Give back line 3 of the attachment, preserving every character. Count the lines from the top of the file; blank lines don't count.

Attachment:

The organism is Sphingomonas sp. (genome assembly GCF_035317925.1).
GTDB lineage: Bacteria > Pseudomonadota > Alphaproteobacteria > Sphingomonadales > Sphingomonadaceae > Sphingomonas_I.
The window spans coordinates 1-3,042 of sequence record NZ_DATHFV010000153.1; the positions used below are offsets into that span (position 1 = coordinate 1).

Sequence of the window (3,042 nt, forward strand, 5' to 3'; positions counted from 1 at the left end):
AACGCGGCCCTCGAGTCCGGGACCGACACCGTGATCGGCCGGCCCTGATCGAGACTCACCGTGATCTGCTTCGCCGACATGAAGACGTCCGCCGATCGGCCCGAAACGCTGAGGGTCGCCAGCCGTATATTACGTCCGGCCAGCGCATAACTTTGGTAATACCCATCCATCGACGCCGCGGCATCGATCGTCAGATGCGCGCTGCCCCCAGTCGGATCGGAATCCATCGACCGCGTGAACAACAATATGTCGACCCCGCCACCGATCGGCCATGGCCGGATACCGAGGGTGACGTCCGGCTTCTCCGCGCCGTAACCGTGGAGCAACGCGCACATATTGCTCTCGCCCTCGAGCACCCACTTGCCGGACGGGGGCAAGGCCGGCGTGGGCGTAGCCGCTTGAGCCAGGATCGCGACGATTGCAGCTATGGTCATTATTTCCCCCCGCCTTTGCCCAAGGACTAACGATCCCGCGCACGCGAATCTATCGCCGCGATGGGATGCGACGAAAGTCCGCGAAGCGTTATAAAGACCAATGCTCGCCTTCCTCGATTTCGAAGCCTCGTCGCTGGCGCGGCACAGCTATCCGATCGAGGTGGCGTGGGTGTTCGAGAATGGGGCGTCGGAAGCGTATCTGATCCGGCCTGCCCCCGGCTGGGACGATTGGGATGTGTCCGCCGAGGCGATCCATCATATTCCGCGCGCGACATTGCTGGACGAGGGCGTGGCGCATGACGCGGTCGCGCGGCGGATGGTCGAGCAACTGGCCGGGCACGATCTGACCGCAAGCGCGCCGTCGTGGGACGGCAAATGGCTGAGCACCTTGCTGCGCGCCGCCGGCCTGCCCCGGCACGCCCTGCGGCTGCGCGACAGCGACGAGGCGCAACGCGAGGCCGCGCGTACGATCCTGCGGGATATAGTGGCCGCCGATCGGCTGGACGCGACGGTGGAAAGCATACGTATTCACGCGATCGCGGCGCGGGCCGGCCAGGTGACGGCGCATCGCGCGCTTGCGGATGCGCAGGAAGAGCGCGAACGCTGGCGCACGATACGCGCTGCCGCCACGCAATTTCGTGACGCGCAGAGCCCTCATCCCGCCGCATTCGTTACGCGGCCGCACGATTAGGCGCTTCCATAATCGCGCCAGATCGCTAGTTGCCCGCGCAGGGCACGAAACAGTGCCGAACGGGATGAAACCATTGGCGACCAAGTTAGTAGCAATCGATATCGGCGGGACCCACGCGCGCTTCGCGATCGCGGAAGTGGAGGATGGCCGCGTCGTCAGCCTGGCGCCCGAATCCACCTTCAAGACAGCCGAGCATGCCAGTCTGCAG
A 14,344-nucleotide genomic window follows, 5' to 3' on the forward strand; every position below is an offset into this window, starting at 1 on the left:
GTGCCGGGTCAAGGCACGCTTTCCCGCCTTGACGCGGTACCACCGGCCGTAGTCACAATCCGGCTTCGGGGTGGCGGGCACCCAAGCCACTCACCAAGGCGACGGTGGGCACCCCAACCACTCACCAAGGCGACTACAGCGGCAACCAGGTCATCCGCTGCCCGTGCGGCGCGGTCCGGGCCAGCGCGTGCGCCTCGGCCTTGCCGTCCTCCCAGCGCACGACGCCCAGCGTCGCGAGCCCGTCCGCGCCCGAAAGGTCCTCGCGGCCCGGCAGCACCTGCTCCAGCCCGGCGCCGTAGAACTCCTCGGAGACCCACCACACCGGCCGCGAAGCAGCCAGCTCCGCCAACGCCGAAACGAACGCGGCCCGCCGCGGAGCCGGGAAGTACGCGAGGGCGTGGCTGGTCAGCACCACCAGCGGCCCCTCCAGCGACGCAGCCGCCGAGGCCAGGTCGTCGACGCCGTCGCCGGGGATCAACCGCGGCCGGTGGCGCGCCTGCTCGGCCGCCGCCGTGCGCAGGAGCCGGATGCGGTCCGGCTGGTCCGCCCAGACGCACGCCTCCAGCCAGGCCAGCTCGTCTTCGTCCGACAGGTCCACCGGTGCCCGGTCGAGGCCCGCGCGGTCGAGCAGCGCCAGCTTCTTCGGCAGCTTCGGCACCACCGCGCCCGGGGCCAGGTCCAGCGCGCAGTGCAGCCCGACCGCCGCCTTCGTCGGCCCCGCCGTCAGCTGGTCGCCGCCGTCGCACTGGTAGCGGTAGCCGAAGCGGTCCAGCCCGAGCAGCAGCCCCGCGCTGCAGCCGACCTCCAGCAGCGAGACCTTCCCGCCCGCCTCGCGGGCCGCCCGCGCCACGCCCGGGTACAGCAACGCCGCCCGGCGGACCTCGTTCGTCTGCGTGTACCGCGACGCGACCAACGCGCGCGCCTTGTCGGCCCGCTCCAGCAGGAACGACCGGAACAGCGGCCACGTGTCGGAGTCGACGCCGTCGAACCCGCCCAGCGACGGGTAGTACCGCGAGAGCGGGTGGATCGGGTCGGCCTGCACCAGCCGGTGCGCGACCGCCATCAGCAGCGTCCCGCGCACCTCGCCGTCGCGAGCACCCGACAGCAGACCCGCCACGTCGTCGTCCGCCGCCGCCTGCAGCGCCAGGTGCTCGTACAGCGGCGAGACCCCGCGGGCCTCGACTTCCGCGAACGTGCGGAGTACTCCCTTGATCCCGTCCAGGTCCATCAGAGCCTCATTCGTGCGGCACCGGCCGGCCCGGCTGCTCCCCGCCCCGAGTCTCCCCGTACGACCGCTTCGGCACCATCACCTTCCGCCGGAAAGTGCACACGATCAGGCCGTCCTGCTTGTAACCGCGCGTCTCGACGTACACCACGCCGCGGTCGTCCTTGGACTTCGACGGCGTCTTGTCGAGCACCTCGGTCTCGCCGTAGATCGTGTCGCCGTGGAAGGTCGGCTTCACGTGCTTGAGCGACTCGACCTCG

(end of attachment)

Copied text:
The window spans coordinates 1-3,042 of sequence record NZ_DATHFV010000153.1; the positions used below are offsets into that span (position 1 = coordinate 1).